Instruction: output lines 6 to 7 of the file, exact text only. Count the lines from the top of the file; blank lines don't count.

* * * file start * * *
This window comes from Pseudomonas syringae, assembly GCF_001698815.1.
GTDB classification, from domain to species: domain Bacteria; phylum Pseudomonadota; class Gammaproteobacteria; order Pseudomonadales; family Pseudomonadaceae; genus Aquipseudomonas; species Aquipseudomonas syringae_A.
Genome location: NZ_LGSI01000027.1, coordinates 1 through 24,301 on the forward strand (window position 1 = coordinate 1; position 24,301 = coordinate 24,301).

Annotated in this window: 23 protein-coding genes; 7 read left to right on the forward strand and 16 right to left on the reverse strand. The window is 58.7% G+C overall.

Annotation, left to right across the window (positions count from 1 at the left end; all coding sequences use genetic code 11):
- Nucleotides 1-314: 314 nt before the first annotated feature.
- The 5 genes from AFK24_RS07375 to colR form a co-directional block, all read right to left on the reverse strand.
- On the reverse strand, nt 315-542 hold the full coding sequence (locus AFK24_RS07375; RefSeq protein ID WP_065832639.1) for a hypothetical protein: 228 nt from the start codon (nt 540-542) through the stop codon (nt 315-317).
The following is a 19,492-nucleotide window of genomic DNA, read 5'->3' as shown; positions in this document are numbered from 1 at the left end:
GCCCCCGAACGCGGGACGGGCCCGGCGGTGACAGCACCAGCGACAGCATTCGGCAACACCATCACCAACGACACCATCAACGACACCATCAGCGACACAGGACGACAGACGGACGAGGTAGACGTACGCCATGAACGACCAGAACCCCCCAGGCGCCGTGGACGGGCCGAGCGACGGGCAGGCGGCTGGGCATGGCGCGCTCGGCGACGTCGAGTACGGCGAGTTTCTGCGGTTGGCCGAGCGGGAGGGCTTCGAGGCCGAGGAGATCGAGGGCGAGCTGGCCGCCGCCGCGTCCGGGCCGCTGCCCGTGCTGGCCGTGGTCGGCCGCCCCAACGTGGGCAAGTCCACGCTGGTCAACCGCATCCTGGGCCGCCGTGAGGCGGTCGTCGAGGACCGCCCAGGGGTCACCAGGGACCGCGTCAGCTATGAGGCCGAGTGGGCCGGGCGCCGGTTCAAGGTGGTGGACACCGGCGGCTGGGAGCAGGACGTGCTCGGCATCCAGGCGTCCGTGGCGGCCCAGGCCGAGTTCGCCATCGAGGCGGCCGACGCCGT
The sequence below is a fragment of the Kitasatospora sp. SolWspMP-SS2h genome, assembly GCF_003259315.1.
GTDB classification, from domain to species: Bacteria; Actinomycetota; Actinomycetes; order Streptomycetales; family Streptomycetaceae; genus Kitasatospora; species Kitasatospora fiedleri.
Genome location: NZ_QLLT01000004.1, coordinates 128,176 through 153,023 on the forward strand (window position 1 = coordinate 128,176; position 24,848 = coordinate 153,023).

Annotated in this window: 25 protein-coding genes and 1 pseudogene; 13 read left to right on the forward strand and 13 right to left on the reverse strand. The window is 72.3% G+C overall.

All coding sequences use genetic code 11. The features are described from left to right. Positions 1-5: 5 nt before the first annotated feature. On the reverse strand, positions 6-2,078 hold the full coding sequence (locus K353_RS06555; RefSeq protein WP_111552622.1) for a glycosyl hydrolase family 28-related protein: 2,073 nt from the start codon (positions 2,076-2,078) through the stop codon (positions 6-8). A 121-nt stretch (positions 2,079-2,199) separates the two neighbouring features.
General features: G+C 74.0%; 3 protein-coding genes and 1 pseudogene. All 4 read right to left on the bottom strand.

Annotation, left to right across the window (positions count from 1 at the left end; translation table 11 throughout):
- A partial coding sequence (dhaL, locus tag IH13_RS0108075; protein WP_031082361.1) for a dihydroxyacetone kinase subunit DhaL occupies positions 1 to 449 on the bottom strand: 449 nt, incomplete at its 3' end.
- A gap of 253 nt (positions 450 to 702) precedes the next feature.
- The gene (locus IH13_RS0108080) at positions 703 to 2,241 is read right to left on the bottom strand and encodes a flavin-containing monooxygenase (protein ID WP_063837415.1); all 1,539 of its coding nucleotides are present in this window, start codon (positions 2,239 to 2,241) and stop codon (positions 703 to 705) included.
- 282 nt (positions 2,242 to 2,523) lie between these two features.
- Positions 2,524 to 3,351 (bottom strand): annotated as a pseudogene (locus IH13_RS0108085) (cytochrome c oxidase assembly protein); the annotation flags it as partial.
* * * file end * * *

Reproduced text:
- Nucleotides 1-314: 314 nt before the first annotated feature.
- The 5 genes from AFK24_RS07375 to colR form a co-directional block, all read right to left on the reverse strand.